Wednesday, April 26, 2006

Blind abstraction

click photo to enlarge
The camera lets us see the world in a different way. A viewfinder's rectangle of light focuses our attention on whatever it is pointed at, and, if we care to, we can acquire new insights into our surroundings through it: the mundane can become marvellous.

The other day I set myself the task of getting a photograph out of a set of vertical blinds. I had done this once before here, but finding a second shot from this limited subject matter is challenging. Maybe it's analogous to the well known "second album" predicament that afflicts many bands - the best ideas are invariably used up first! However, I think self-set problems of this sort are helpful to any enthusiastic amateur photographer, because it encourages us to think and see more deeply.

The shot I came up with works (for me) because of the limited range of colours and the shadows. However it is the beaded string that is the eye-catcher. Consequently my main concern was to incorporate all the available tones in a balanced composition that featured the string and its shadow. So, I included slats and their shadows to left and right, and enough of the window sill to include both sunlit and shadowed parts, and I made them split the image horizontally. The final composition is fairly symmetrical, with beaded string and its shadow introducing contrary elements. I'm reasonably satisfied with the shot. I think it works best if you forget what it is, and see it as just a collection of abstract forms. Then, I think, it has something of a painterly feel to it.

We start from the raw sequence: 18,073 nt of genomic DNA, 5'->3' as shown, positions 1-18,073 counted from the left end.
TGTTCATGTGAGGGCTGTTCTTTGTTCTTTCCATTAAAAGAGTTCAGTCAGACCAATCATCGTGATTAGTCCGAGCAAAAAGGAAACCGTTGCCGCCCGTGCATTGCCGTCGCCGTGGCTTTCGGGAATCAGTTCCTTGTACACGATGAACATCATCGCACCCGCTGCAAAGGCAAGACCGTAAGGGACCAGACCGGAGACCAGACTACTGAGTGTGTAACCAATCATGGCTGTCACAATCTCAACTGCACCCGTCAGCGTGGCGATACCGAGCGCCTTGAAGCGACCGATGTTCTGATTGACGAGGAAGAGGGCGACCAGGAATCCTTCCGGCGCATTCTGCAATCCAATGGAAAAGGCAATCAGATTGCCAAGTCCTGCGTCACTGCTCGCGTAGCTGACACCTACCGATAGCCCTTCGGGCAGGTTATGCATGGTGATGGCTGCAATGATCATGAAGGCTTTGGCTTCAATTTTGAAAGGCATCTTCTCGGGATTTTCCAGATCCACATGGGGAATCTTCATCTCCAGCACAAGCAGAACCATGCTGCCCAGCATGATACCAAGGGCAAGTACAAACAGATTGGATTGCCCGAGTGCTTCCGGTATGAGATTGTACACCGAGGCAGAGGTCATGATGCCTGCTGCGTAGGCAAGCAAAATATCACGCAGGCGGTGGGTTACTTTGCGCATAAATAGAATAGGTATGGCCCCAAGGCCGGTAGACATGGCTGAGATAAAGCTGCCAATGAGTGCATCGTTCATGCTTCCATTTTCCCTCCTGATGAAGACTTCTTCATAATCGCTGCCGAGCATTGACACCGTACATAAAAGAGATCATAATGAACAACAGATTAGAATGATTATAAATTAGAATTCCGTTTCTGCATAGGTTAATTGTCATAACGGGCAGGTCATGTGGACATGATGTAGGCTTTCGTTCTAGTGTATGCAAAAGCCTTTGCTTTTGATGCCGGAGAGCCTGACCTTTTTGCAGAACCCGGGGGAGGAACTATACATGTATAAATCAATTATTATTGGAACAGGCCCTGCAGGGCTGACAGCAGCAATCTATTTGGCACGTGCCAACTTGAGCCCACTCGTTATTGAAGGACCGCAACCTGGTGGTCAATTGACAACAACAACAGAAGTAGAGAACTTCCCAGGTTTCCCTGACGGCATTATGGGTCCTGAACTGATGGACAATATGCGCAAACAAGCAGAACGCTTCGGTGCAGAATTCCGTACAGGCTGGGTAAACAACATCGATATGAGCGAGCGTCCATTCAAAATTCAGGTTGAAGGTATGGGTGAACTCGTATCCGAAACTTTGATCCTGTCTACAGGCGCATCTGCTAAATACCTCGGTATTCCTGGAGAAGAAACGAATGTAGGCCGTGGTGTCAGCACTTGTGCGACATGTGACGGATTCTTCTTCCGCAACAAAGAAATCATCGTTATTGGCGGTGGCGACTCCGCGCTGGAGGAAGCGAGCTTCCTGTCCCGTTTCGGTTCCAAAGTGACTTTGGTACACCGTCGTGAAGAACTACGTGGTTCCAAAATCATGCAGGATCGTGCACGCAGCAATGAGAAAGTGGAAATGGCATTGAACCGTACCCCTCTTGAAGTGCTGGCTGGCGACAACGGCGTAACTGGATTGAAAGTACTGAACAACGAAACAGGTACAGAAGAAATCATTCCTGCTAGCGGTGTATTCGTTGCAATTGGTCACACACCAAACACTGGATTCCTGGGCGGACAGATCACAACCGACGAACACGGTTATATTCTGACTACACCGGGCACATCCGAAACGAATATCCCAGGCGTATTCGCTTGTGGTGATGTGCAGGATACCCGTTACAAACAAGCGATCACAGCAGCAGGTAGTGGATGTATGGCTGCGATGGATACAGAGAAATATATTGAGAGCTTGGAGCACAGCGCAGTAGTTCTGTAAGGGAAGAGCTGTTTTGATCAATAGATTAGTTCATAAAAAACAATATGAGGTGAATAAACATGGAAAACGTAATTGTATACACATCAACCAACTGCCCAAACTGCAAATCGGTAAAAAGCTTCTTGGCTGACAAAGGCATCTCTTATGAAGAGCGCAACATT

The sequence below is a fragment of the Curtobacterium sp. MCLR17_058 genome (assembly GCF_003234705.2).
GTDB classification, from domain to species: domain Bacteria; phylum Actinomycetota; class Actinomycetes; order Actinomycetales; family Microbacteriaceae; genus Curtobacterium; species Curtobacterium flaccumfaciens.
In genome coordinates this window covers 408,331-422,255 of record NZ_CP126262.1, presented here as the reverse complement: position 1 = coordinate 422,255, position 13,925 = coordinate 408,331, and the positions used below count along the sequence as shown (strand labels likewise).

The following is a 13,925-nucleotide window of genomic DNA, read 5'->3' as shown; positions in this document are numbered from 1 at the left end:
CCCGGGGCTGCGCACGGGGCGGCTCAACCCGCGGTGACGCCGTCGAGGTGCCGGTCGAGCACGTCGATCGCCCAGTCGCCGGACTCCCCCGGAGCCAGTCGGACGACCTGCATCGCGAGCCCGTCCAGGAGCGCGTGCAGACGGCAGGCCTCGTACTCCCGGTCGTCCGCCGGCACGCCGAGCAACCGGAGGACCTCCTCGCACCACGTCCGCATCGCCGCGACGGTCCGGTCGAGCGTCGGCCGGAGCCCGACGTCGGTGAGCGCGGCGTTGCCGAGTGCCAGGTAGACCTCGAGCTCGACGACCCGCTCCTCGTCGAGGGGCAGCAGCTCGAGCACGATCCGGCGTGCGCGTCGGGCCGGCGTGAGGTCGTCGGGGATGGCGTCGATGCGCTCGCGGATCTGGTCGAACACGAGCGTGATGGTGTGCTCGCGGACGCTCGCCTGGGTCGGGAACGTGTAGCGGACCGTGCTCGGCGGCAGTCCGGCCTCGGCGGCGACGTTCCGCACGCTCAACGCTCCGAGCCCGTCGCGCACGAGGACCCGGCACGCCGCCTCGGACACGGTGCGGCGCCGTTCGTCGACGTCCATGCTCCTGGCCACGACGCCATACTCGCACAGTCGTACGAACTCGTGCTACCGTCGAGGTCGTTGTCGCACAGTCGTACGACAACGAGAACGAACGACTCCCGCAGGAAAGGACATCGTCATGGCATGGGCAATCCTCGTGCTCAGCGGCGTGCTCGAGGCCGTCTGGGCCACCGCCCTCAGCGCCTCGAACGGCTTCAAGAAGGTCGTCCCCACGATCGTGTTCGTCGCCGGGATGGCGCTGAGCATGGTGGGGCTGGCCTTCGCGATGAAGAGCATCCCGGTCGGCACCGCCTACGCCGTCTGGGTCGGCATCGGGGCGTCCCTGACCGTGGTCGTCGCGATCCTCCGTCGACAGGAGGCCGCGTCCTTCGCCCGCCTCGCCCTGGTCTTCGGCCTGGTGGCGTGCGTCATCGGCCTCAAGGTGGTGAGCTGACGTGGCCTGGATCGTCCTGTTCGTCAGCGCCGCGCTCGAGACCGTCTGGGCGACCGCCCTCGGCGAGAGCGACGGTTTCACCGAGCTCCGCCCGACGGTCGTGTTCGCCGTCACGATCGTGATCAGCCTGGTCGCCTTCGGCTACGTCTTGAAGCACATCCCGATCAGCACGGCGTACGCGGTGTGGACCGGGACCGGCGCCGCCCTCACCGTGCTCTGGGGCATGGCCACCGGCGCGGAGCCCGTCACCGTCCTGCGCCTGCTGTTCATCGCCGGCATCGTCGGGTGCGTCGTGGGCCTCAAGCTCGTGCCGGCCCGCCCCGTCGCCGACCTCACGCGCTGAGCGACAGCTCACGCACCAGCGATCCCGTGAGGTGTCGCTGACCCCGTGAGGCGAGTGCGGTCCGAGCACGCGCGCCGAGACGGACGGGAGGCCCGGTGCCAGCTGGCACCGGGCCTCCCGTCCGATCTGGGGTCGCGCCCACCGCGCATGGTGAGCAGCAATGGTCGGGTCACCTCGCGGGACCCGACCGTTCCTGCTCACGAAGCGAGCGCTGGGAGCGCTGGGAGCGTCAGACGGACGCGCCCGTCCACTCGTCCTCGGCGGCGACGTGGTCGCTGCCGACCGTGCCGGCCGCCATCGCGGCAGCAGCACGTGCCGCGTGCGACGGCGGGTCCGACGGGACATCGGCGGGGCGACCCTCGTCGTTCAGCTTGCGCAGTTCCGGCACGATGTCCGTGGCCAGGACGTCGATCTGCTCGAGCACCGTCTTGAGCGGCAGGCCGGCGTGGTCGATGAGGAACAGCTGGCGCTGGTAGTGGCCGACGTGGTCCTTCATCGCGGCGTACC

This isn't a natural way of working, nor does it produce images that have a wide appeal: in fact some will think this is a nothing sort of a shot. But, I do think the process has merit, and I commend it to anyone who wants to break the habit of taking photographs of the same type of thing over and over again. Now, how can I get a third shot out of these blinds?!!
photograph & text (c) T. Boughen